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4. Moira Donegan's attorney says she "sees through" Stephen Elliott. Robbie Kaplan, the co-founder of Time’s Up, announced last week that she'd be defending Donegan from Elliott's suit over the S****y Media Men Google spreadsheet Donegan first created. In an interview, Kaplan says that Elliott's motive is to silence women from speaking out against harassment and assault, and "to send a strong message to other women that if you do this you will be sued." That said, she says she believes the case will dismissed before it gets anywhere, as "it’s very hard to bring a claim of defamation and succeed in New York, and it’s particularly hard when the plaintiff is someone who has put himself in the public sphere." - THE CUT


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5. News orgs like OZY, Vice, Mashable, and Politico Europe are demanding that freelancers give up full moral and intellectual rights to their work. Freelancers are encouraged not to agree to those contracts, as they're "bad practice." - CJR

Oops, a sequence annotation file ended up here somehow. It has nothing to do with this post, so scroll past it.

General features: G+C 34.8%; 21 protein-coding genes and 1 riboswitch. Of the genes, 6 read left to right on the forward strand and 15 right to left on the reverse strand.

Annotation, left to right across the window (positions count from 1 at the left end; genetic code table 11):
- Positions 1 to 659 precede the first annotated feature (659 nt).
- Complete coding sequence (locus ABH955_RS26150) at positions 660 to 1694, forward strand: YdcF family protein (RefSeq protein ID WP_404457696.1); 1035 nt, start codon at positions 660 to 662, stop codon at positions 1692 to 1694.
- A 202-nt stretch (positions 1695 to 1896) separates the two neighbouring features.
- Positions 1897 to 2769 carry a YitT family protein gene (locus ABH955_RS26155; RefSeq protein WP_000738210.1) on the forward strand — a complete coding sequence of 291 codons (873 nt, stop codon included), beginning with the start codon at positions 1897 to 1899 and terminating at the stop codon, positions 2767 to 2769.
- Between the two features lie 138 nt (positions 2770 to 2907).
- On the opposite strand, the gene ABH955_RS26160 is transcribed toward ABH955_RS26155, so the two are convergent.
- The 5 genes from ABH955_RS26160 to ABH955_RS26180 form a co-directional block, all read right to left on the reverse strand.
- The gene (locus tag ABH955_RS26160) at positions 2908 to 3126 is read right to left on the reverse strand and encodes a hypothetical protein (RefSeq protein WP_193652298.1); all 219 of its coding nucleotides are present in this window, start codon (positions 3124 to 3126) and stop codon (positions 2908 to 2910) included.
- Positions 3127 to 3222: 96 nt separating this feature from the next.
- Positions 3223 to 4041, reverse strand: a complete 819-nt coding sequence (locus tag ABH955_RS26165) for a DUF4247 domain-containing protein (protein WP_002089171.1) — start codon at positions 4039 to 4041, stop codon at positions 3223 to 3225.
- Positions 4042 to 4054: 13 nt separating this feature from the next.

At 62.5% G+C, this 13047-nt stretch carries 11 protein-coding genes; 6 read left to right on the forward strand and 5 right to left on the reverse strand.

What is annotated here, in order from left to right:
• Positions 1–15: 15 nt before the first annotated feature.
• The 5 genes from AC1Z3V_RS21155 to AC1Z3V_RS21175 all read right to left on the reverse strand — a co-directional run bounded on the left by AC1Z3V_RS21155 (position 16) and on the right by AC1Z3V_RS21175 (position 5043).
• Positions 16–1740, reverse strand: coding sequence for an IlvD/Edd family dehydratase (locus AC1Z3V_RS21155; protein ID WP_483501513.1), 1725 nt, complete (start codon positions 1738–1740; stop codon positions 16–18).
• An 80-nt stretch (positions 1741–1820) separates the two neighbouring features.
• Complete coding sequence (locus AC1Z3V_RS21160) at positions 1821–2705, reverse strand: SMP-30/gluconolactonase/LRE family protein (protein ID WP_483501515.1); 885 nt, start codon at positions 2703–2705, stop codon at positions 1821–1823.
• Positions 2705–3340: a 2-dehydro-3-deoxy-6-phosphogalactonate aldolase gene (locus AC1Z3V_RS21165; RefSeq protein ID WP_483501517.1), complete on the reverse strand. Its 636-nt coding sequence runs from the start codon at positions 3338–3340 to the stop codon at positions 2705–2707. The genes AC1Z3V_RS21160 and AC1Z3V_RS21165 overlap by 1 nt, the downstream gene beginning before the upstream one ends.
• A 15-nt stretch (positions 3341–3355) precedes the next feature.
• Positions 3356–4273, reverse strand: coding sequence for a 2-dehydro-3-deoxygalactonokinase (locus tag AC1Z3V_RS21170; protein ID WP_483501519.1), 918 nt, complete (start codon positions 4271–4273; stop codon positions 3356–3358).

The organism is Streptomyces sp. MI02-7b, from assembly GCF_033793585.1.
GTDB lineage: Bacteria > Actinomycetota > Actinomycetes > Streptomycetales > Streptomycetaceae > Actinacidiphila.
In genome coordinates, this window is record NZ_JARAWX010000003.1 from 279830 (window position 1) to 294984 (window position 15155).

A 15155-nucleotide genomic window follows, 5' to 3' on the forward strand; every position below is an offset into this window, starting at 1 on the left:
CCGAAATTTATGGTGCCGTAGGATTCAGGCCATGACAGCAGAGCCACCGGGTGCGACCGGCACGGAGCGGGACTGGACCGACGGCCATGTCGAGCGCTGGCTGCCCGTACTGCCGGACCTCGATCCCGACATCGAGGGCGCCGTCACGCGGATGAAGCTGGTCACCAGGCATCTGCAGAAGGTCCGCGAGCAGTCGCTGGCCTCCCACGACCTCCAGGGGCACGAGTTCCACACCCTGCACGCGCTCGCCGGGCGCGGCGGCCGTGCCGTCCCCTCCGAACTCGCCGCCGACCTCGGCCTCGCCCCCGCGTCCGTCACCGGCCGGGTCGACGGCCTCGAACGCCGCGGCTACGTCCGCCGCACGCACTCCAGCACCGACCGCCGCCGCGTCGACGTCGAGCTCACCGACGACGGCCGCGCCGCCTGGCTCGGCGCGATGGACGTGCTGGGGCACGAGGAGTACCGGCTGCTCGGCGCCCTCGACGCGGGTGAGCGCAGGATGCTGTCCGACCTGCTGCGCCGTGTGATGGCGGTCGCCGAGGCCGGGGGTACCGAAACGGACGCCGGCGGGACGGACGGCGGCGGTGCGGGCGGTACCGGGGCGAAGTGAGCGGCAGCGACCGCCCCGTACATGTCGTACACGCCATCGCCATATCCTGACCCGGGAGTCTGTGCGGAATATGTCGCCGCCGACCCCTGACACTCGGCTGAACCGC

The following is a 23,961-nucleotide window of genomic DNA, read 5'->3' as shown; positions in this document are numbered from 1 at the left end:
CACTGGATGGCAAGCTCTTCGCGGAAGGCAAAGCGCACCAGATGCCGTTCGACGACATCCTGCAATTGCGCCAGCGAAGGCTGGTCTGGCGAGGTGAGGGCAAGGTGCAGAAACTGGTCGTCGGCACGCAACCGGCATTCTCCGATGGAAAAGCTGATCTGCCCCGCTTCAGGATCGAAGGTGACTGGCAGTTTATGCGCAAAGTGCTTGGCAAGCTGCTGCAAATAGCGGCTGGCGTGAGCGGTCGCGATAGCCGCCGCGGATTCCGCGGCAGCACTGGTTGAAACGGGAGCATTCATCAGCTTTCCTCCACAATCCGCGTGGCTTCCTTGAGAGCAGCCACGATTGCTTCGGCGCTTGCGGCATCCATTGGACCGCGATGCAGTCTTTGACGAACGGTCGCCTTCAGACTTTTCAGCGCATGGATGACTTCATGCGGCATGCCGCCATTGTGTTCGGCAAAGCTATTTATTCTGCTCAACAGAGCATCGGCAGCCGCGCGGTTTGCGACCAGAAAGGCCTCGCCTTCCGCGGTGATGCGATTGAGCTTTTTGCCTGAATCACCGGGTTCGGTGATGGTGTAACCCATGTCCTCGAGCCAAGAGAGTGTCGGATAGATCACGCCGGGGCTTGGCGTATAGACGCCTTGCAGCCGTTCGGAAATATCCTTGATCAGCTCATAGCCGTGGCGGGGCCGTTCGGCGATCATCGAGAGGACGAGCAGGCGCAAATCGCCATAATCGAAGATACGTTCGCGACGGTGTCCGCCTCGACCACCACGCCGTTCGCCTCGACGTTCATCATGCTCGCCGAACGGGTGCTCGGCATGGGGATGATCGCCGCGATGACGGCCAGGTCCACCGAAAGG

6. A $700,000 experiment to build membership models is seeking participants. The Membership in News Fund is behind the effort. - NIEMAN LAB

7. Social media platforms seem to assume journalists will toil for free to rid them of fake news. Sorry, well-funded tech companies, that's not how it works. - NYT

8. Actor Geoffrey Rush is suing Sydney’s Daily Telegraph for defamation following a report on his alleged sexual harassment of a colleague. His alleged victim is expected to testify in support of the paper. - PRESSGAZETTE

9. Do you follow these good digital security habits? If not, you should. - GIJN

10. Minnesota's American Public Media is looking for an Associate Producer. The job is with Kerri Miller's live, weekday call-in program, which covers "everything from politics to parenting, health sciences to science fiction and more." - JOURNALISMJOBS